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Musical talent may be largely genetic, twin study says

Some aspects of musical talent may be genetic, although practice still hones skills, according to Swedish research involving identical twins.
Lois M. Collins, Deseret News Modified: August 12, 2014 at 4:14 pm •  Published: August 14, 2014
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Practice will only get one so far when it comes to music, according to a Swedish study of identical twins that suggests talent may be largely genetic.

The study by researchers at the Karolinska Institutet in Stockholm was just published in the journal Psychological Science.

"Researchers compared pairs of identical twins and found that no matter how hard one twin had practiced up to that point in their life, the other twin who had practiced much less still had an equal level of ability in certain musical skills," wrote Live Science's Jillian Rose Lim.

"The idea that an externally imposed practice regime can and will lead to expertise seems to be wrong," study researcher Miriam Mosing, a neuroscientist at Karolinska, told Lim in an email. "But innate ability should also not be seen in a deterministic way as, naturally, practice will (almost) always lead to an increase in ability (but not necessarily to high-level expertise)."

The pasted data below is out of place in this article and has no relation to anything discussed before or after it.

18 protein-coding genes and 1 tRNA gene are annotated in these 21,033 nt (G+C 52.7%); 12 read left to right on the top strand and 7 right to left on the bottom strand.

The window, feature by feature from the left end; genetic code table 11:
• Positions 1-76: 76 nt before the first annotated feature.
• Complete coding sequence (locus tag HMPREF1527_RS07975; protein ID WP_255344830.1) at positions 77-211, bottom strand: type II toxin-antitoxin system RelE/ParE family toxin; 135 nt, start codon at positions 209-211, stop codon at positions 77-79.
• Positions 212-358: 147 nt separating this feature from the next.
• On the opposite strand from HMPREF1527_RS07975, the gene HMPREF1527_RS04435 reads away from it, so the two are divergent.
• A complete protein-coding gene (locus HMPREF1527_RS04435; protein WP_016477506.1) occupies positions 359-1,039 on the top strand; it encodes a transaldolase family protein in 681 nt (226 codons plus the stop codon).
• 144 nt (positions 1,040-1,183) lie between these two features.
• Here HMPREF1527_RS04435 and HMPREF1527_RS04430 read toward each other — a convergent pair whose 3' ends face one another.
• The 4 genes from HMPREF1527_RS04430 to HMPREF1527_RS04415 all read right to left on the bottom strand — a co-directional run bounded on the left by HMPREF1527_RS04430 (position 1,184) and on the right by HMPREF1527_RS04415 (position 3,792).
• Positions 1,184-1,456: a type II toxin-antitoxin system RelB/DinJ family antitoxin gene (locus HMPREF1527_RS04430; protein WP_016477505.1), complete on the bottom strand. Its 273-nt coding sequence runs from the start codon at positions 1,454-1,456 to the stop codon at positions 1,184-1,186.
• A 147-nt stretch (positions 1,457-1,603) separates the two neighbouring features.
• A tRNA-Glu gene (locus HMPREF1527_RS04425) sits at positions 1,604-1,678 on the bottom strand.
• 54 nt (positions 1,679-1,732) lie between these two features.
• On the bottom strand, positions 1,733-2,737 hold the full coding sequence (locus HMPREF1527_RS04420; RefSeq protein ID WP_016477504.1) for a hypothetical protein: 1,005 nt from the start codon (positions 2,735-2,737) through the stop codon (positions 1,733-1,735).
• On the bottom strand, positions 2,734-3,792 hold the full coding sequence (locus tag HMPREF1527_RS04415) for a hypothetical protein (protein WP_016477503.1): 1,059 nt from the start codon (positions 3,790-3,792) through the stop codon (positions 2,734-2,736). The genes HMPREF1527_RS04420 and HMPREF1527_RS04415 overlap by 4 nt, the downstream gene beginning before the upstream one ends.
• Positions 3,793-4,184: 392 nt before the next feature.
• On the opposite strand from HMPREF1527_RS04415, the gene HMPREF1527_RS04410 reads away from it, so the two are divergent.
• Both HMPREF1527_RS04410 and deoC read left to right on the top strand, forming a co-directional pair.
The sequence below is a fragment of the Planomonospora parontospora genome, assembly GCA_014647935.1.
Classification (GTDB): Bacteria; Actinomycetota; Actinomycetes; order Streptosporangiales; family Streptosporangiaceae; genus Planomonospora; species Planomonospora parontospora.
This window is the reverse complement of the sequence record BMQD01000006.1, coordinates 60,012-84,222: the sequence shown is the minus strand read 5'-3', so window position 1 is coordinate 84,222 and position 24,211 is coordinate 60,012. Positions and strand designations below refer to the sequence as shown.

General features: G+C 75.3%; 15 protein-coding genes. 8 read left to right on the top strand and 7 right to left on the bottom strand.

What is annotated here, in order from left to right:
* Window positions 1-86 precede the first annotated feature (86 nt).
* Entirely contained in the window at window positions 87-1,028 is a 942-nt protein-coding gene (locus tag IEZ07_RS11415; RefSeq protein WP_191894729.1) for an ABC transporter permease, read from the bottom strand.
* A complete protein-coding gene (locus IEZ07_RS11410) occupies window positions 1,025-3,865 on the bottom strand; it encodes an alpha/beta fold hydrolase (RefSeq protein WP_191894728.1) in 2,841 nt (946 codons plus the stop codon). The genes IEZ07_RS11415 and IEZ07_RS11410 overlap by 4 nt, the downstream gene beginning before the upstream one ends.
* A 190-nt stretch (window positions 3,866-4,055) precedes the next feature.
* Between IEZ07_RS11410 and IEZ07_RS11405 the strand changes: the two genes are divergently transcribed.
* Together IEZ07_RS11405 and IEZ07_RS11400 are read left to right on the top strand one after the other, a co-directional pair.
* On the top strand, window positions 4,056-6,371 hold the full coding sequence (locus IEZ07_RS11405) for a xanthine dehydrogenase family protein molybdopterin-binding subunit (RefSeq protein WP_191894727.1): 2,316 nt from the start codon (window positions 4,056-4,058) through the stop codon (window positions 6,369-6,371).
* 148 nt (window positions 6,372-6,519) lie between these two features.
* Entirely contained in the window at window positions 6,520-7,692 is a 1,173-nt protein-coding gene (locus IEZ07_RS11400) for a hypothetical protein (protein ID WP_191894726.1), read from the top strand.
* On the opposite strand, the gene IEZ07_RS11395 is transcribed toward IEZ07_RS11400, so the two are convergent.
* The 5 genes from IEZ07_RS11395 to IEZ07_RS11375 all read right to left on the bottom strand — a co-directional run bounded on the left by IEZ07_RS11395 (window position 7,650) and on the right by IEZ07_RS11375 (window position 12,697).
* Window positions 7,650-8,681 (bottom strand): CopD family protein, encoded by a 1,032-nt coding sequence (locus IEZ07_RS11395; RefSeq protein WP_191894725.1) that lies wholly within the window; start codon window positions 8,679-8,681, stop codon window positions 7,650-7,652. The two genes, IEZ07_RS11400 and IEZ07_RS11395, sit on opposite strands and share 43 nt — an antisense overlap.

The study abstract notes the long and intense debate of relative importance of nature and nurture for different types of expertise.

"Music proficiency is viewed as a general model for expertise, and associations between deliberate practice and music proficiency have been interpreted as supporting the prevailing idea that long-term deliberate practice inevitably results in increased music ability," the researchers said.

But when they looked at the association between practice and ability in more than 10,000 Swedish twins, they discovered that the associations between practice and ability were largely inherited and "contrary to the causal hypothesis, nonshared environmental influences did not contribute. There was no difference in ability within monozygotic twin pairs differing in their amount of practice, so that when genetic predisposition was controlled for, more practice was no longer associated with better music skills. These findings suggest that music practice may not causally influence music ability and that genetic variation among individuals affects both ability and inclination to practice."

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